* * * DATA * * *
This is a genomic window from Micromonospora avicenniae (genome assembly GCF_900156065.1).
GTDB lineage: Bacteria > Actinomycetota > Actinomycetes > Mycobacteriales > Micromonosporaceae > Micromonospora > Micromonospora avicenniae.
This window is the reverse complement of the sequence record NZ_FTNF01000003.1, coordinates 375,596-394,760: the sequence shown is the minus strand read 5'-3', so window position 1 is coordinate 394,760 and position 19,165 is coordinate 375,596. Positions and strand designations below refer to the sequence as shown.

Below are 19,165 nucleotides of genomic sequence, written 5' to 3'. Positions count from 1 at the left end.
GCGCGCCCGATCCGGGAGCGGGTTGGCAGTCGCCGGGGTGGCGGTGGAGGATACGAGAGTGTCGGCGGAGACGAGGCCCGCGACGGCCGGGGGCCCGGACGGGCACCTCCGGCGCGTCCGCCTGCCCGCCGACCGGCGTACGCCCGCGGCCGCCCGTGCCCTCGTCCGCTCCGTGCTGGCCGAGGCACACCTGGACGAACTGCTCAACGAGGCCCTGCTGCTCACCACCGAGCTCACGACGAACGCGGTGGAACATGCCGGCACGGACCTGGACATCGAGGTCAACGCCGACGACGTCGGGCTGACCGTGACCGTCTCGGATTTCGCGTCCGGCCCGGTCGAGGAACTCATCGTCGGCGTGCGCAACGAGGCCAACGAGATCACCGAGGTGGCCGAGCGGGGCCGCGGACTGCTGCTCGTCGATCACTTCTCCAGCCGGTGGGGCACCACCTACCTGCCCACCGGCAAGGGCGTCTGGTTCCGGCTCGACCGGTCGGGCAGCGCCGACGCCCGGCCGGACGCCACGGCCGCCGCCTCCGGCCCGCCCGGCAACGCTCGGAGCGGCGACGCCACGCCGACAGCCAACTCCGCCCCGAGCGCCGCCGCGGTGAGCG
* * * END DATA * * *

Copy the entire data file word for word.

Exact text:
This is a genomic window from Micromonospora avicenniae (genome assembly GCF_900156065.1).
GTDB lineage: Bacteria > Actinomycetota > Actinomycetes > Mycobacteriales > Micromonosporaceae > Micromonospora > Micromonospora avicenniae.
This window is the reverse complement of the sequence record NZ_FTNF01000003.1, coordinates 375,596-394,760: the sequence shown is the minus strand read 5'-3', so window position 1 is coordinate 394,760 and position 19,165 is coordinate 375,596. Positions and strand designations below refer to the sequence as shown.

Below are 19,165 nucleotides of genomic sequence, written 5' to 3'. Positions count from 1 at the left end.
GCGCGCCCGATCCGGGAGCGGGTTGGCAGTCGCCGGGGTGGCGGTGGAGGATACGAGAGTGTCGGCGGAGACGAGGCCCGCGACGGCCGGGGGCCCGGACGGGCACCTCCGGCGCGTCCGCCTGCCCGCCGACCGGCGTACGCCCGCGGCCGCCCGTGCCCTCGTCCGCTCCGTGCTGGCCGAGGCACACCTGGACGAACTGCTCAACGAGGCCCTGCTGCTCACCACCGAGCTCACGACGAACGCGGTGGAACATGCCGGCACGGACCTGGACATCGAGGTCAACGCCGACGACGTCGGGCTGACCGTGACCGTCTCGGATTTCGCGTCCGGCCCGGTCGAGGAACTCATCGTCGGCGTGCGCAACGAGGCCAACGAGATCACCGAGGTGGCCGAGCGGGGCCGCGGACTGCTGCTCGTCGATCACTTCTCCAGCCGGTGGGGCACCACCTACCTGCCCACCGGCAAGGGCGTCTGGTTCCGGCTCGACCGGTCGGGCAGCGCCGACGCCCGGCCGGACGCCACGGCCGCCGCCTCCGGCCCGCCCGGCAACGCTCGGAGCGGCGACGCCACGCCGACAGCCAACTCCGCCCCGAGCGCCGCCGCGGTGAGCG